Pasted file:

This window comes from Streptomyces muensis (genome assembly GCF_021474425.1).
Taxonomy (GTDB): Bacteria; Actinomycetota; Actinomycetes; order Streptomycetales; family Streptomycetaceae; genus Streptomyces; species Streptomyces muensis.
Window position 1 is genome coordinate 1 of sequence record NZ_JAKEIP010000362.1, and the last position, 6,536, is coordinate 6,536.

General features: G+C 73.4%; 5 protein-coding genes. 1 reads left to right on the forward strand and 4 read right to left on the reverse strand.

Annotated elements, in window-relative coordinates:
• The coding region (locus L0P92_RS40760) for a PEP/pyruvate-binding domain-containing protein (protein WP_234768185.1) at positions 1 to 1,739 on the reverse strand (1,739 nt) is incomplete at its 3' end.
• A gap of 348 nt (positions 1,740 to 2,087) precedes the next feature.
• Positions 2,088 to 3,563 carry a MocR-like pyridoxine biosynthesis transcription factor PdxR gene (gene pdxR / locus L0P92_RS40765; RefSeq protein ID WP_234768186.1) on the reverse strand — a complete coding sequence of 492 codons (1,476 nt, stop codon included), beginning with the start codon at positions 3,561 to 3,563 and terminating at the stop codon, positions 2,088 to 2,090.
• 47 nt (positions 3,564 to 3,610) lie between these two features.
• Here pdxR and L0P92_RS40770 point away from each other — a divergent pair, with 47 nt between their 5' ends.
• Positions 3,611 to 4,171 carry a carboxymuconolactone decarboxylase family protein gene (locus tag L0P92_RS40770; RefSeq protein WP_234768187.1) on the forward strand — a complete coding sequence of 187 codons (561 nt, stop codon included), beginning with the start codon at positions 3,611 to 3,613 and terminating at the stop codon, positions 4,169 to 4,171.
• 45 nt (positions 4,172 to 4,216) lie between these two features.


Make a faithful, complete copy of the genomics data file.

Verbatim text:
This window comes from Streptomyces muensis (genome assembly GCF_021474425.1).
Taxonomy (GTDB): Bacteria; Actinomycetota; Actinomycetes; order Streptomycetales; family Streptomycetaceae; genus Streptomyces; species Streptomyces muensis.
Window position 1 is genome coordinate 1 of sequence record NZ_JAKEIP010000362.1, and the last position, 6,536, is coordinate 6,536.

General features: G+C 73.4%; 5 protein-coding genes. 1 reads left to right on the forward strand and 4 read right to left on the reverse strand.

Annotated elements, in window-relative coordinates:
• The coding region (locus L0P92_RS40760) for a PEP/pyruvate-binding domain-containing protein (protein WP_234768185.1) at positions 1 to 1,739 on the reverse strand (1,739 nt) is incomplete at its 3' end.
• A gap of 348 nt (positions 1,740 to 2,087) precedes the next feature.
• Positions 2,088 to 3,563 carry a MocR-like pyridoxine biosynthesis transcription factor PdxR gene (gene pdxR / locus L0P92_RS40765; RefSeq protein ID WP_234768186.1) on the reverse strand — a complete coding sequence of 492 codons (1,476 nt, stop codon included), beginning with the start codon at positions 3,561 to 3,563 and terminating at the stop codon, positions 2,088 to 2,090.
• 47 nt (positions 3,564 to 3,610) lie between these two features.
• Here pdxR and L0P92_RS40770 point away from each other — a divergent pair, with 47 nt between their 5' ends.
• Positions 3,611 to 4,171 carry a carboxymuconolactone decarboxylase family protein gene (locus tag L0P92_RS40770; RefSeq protein WP_234768187.1) on the forward strand — a complete coding sequence of 187 codons (561 nt, stop codon included), beginning with the start codon at positions 3,611 to 3,613 and terminating at the stop codon, positions 4,169 to 4,171.
• 45 nt (positions 4,172 to 4,216) lie between these two features.